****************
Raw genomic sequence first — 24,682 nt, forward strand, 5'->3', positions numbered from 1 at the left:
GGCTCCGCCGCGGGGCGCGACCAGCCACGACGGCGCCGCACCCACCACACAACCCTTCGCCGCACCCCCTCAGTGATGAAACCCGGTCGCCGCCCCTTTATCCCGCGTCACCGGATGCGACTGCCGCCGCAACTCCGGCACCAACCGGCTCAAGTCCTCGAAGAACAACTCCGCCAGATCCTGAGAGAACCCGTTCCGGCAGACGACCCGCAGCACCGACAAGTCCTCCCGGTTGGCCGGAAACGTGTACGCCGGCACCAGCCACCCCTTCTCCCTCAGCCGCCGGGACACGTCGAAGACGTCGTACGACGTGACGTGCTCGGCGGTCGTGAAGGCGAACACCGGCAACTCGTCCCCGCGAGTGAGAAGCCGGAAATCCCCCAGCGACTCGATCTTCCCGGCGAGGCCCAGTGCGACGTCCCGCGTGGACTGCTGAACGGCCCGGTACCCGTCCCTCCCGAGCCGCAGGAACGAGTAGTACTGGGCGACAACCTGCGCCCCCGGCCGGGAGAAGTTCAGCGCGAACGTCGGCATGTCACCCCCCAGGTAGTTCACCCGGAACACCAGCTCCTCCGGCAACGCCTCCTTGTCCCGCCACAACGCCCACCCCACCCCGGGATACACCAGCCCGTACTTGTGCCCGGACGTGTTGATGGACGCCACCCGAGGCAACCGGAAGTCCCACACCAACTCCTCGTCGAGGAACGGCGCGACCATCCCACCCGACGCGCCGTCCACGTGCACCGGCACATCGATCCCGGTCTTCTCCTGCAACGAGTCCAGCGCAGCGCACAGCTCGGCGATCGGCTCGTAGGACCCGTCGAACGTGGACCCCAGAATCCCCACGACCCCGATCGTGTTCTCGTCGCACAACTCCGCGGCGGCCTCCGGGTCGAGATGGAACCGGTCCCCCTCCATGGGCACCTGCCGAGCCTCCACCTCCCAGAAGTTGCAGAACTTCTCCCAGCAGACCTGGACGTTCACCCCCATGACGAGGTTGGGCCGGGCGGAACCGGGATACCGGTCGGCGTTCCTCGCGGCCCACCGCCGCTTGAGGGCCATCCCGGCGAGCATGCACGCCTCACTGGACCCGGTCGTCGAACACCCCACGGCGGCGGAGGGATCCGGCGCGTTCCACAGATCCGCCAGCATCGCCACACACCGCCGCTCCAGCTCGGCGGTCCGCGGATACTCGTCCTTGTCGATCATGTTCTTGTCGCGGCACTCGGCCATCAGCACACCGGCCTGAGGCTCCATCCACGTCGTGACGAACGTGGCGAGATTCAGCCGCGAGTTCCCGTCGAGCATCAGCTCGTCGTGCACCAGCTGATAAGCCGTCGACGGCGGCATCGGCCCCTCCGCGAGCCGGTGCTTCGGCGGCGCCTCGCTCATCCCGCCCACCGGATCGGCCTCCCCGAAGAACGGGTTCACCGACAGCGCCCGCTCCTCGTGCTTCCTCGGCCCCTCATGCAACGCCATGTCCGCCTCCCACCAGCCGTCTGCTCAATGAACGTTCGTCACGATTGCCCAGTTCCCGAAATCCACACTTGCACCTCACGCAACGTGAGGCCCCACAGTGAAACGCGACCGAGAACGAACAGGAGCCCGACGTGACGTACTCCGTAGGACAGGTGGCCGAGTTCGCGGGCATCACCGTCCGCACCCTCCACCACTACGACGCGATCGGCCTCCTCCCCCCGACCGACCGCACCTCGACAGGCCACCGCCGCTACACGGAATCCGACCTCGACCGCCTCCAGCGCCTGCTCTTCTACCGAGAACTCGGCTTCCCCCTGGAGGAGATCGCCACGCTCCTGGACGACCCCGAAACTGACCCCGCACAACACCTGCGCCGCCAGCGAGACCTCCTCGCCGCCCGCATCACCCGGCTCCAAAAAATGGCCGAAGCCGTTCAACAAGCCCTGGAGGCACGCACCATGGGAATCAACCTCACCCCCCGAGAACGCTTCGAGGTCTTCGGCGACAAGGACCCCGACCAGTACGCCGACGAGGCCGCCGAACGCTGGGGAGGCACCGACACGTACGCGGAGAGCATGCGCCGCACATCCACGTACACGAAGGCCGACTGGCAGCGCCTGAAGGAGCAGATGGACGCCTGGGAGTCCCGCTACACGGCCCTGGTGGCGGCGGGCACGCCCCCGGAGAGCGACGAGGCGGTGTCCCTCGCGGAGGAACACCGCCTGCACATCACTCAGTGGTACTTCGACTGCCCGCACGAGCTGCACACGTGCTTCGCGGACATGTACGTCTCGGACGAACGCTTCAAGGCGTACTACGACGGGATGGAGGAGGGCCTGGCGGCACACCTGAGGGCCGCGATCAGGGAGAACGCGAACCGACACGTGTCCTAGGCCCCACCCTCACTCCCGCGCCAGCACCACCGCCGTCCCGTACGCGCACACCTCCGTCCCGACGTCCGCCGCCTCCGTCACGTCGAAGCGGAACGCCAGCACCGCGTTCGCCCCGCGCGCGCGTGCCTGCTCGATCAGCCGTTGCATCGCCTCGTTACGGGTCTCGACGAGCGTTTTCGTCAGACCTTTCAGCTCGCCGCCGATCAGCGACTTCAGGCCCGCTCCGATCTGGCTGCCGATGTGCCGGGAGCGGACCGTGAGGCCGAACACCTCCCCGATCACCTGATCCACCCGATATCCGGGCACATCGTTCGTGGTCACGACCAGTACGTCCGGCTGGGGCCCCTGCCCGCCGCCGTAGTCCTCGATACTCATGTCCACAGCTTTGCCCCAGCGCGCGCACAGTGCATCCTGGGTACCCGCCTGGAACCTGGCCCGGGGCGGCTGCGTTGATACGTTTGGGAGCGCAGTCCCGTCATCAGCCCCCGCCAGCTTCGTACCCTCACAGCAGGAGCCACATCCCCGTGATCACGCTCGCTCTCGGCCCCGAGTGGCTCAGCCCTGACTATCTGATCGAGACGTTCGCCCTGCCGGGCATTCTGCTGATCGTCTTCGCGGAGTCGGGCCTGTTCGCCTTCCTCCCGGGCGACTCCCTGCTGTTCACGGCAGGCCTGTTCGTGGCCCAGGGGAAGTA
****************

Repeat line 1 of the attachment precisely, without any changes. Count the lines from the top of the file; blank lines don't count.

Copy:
Raw genomic sequence first — 24,682 nt, forward strand, 5'->3', positions numbered from 1 at the left: